Friday 5: NASCAR’s Olympian looks ahead to sailing competition


Tyler Paige, appearing on Zoom from a nondescript room in Japan while wearing a JR Motorsports T-shirt, reaches off screen to grab the credential that notes he’s an Olympic athlete and proudly shows it on the screen.

He tries to explain what it means to be an Olympian but stops.

“I’m rambling a bit,” he says.

He tries again.

“You think what that word means to be an Olympian,” he tells NBC Sports. “You can’t help but think back to people who have raced before you and have stood in that spotlight. It’s just an echelon of commitment and dedication so many before you have put into their sport. It’s also the global recognition of the event. What the Olympics means to me as both …”

He then stops.

“To be honest, I’m struggling to put it into words is the shortest answer,” he says. “It’s just such an honor.”

The 25-year-old engineer from New York City, who was working at JR Motorsports last year before taking a leave, will represent American Samoa in sailing. Once the Tokyo Olympics end, he looks to return to JR Motorsports and continue his career in NASCAR.

Paige’s path to NASCAR and the Olympics is one that started by chance.

While a junior studying mechanical engineering at Tufts University, he and his father attended the CES electronics show in Las Vegas. At one booth, Hisense, a sponsor of Joe Gibbs Racing, had a racing simulator. The company held a contest for those who raced on the simulator. The prize was to attend the Xfinity Series race at Charlotte Motor Speedway in May 2017. Paige won the trip, which included sitting on the pit box for Denny Hamlin’s team in that race.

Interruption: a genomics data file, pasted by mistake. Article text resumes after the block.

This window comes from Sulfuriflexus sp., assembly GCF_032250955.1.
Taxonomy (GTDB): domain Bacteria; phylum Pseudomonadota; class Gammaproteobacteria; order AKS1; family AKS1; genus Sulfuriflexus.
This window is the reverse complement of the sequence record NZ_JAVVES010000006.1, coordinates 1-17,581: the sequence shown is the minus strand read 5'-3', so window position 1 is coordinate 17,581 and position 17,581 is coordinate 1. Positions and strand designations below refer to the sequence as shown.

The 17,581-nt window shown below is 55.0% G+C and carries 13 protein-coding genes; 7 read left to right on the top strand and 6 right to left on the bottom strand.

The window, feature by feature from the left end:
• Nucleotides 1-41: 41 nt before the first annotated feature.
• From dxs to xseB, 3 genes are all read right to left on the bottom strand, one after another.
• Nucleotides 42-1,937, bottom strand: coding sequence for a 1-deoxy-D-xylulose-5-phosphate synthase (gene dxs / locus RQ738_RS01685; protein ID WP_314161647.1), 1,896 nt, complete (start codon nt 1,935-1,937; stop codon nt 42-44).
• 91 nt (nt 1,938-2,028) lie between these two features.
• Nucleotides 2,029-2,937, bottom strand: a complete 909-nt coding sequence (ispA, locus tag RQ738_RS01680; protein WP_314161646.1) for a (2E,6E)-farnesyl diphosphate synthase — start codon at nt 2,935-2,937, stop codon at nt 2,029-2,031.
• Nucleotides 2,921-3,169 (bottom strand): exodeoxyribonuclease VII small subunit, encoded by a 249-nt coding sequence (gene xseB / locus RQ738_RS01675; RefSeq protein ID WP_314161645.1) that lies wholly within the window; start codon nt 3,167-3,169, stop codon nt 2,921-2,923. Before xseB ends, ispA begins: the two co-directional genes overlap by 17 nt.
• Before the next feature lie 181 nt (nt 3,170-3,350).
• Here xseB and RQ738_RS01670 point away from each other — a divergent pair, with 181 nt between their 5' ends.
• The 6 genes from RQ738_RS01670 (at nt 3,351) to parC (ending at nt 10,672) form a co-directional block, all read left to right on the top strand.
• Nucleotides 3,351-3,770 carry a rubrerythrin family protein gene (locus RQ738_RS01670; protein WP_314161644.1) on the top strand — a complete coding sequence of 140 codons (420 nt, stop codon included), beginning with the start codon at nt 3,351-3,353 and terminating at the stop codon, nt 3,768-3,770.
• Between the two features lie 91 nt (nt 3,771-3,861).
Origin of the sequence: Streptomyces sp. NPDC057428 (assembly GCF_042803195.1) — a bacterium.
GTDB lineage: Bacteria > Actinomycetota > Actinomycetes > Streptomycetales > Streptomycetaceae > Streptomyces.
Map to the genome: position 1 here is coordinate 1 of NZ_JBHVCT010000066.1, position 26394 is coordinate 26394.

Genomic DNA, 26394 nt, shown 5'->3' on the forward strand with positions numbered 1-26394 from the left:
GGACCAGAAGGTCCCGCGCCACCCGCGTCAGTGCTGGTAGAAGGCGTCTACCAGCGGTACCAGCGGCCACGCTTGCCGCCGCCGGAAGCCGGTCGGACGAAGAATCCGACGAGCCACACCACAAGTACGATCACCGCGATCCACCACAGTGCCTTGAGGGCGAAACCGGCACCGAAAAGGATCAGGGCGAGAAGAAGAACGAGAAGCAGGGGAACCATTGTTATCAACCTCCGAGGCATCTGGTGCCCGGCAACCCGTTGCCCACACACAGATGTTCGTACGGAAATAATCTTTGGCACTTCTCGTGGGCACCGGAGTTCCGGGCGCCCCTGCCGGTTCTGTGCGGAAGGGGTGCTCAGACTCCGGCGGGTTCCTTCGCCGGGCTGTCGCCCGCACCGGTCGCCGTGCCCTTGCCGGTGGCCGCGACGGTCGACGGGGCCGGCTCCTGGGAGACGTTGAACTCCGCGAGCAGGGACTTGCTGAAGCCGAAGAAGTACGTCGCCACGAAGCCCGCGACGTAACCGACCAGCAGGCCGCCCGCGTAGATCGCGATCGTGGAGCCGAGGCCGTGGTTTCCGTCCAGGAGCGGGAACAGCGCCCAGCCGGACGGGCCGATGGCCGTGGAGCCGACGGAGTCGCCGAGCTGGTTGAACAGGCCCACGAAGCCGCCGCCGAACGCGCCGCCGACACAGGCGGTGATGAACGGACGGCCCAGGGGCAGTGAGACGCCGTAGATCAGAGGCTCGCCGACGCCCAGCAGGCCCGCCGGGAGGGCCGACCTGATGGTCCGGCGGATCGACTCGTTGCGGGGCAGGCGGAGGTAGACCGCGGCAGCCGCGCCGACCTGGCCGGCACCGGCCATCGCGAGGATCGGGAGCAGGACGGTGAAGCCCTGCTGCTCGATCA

It was not the cars that wowed Paige that day but the crew chief and engineers working in front of him on the pit box.

“At this point I was already really interested in NASCAR,” Paige said. “I got the opportunity to see (the crew chief and engineers) in action. …  I realized that’s what I wanted to do.”

Tyler Paige, who will compete in Olympic sailing, in American Samoa (Photo: Tyler Paige)

He began to attend races and talk to crew members about what they did and how he could get into the sport. He was told that if he was serious, he needed to go to the Charlotte, North Carolina area where the teams are located.

Paige did. He says his sailing background also helped get an opportunity in the NASCAR because of the similarities between the sports.

His introduction to sailing came when he was 9 years old and took part in a sailing class in Connecticut.

“I got the bug as soon as I jumped into the boat,” he said. “I loved being on the water.”

That became a passion. While he attended high school in Brooklyn, he would spend weekends sailing.

“Saturday and Sundays would be 8 1/2- to 9-hour days on the water sometimes, and you would have an hour debrief after you got off the water,” he said. “It was very full on being out there. It was just draining. You got to love it to put that time into. There’s no place I would rather be.”

He moved up the ranks in sailing. Paige reached 20th in the world in 2015 in the men’s 420 category — what he terms the Xfinity Series of sailing when compared to the 470 category that he competes in at the Olympics.

Sailing took him throughout the world and when the chance came to help rebuild the sailing program in American Samoa, Paige quickly volunteered.

“There are some really talented kids coming up in the pipeline right now,” Paige said. “We’ve gotten them the opportunity to race in the Pacific Games. I really want to see them race in the Youth Worlds, which is the Olympic Games for kids (age 19 and under). I want to see them race in the world championships. I really want to get these kids in the pipeline that they can someday be at … an Olympics of their own and race with the American Samoa flag on this world stage.”

That connection and the chance to represent American Samoa in the Olympics led Paige, who represented the U.S. at the 2018 Junior 470 world championship, to seek and receive approval from U.S. Sailing in September 2019 to switch his nationality to American Samoa. The International Olympic Committee Executive Board approved the change this past May.